1. Calculation functions
2. All Functions
3. Financial Functions
4. PV

Use the PV function to calculate the principal value of a loan (the amount you can afford to borrow), or the present value of an investment (the initial amount needed to reach a future goal).

For example, imagine you want to purchase a home. You know you can get a mortgage with a 5% interest rate, you'll have 30 years to repay the loan, and you've budgeted \$1,000 per month as repayment. You can use the PV function to find the initial loan amount you can afford to borrow.

Alternatively, imagine you want to save \$1,000 by this time next year. You know you can open a savings account and receive annual interest of 10%. You can use the PV function to find out how much money you need to start with to achieve that goal.

## Syntax

PV(rate, nper, pmt, fv, type)

The PV function has the following arguments.

Argument Data type Description
rate (required)

Number (Percentage)

The interest rate per period, specified as a percentage. For example, if you get a loan at a 10% annual interest rate, and make monthly repayments, the interest rate per period is 0.83% (10%/12).

nper (required)

Number

The total number of payment periods. For example, if you get a two-year loan and make monthly repayments, your loan has 24 payment periods (2*12).

pmt (required)

Number

The payment made each period. This is fixed, and cannot change over the duration of the loan.

fv (required)

Number

The future value of the loan of investment, after the final payment has been made.

For a loan, this is typically 0. For an investment, this is typically the end balance you want to reach.

type (required)

Number

Whether the payments are made at the end or beginning of each period.

Enter 0 if payments are made at the end of the period. Enter 1 if payments are made at the beginning of the period.

## Constraints

This function has no constraints.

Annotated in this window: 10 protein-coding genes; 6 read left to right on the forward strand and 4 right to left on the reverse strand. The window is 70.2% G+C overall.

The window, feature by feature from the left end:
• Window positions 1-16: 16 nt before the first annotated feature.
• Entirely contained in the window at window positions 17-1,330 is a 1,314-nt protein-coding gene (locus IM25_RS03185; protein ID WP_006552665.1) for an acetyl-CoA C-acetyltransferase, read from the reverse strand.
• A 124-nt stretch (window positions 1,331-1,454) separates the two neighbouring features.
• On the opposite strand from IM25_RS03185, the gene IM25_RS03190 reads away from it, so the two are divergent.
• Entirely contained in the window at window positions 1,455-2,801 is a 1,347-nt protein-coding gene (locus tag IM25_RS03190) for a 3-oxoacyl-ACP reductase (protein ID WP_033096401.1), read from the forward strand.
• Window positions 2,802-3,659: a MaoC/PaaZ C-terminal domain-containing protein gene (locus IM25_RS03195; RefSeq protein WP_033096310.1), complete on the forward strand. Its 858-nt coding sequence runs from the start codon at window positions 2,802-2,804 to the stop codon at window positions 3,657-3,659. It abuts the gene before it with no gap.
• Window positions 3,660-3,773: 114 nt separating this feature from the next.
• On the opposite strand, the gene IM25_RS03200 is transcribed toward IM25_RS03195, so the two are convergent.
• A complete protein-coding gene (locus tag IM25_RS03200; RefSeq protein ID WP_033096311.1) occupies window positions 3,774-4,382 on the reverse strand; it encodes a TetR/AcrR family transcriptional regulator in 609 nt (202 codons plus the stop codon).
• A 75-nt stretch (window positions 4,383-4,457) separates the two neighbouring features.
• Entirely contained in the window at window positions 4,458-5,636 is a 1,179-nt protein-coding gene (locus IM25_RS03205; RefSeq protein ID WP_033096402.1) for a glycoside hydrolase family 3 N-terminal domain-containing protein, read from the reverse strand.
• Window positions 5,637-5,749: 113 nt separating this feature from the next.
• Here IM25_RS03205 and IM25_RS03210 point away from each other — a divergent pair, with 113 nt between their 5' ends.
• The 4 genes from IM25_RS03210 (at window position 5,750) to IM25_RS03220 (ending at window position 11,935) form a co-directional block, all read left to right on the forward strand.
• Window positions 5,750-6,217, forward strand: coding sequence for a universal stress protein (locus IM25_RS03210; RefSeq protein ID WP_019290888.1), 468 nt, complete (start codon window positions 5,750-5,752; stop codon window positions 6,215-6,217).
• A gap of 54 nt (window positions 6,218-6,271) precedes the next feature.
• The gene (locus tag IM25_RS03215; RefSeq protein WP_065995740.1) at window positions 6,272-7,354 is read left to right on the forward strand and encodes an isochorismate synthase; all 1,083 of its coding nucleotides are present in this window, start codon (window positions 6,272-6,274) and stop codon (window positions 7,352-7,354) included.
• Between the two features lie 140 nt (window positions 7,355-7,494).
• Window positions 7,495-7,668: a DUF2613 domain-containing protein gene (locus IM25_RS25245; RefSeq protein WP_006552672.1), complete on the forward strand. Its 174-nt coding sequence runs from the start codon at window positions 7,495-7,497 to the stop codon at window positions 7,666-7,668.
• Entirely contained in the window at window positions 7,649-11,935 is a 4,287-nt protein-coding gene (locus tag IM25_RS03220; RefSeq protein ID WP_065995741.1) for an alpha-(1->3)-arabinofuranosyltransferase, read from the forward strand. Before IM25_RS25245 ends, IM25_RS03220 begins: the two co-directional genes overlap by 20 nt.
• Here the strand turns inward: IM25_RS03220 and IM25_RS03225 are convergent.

## Notes

Make sure that you use consistent units for the rate, nper, and pmt arguments.

For example, repayments for a loan over three years may be paid monthly. In this case, the number of periods is 36 (12*3), and the annual interest rate should be divided by 12.

A different type of loan over the same length might be paid quarterly. In this case, the number of periods is 12 (4*3), and the annual interest rate should be divided by 4.

## Examples

This section shows some example formulas using the PV function.

### Example 1: Use the PV function to find the principal value of a loan

This example shows how you can use the PV function to find the principal value of a loan (the amount you can afford to borrow).

Imagine you can get a mortgage with a 5% annual interest rate, you'll have 30 years to repay the loan, and you've budgeted \$1,000 per month as repayment. You can use the PV function to find the initial loan amount you can afford to borrow.

You have the following line items and values in a module.

Line item Value
Interest rate

5%

Number of periods

360

Payment amount

1000

Formula

PV(Interest rate/12, Number of periods, Payment amount, 0, 0)

Note that the annual interest rate is divided by 12 in the formula, as repayments are made monthly. The fv argument is set to 0, as you're calculating the principal value of a loan. Type is set to 0 in the formula to show that payments are made at the end of each period.

Result

\$186,281.62

### Example 2: Use the PV function to find the present value of an investment

This example shows how you can use the PV function to find the present value of an investment (the initial amount needed to reach a future goal).

Imagine you want to save \$1,000 by this time next year. You know you can open a savings account and receive annual interest of 10%. You can use the PV function to find out how much money you need to start with to achieve your goal.

You have the following line items and values in a module.

Line item Value
Interest rate

10%

Number of periods

12

Future value

1000

Formula

PV(Interest rate/12, Number of periods, 0, Future value, 0)

Note that the annual interest rate is divided by 12 in the formula, as repayments are made monthly. The pmt argument is set to 0, as you're calculating the present value of an investment. Type is set to 0 in the formula to show that payments are made at the end of each period.

Result

\$70,144.24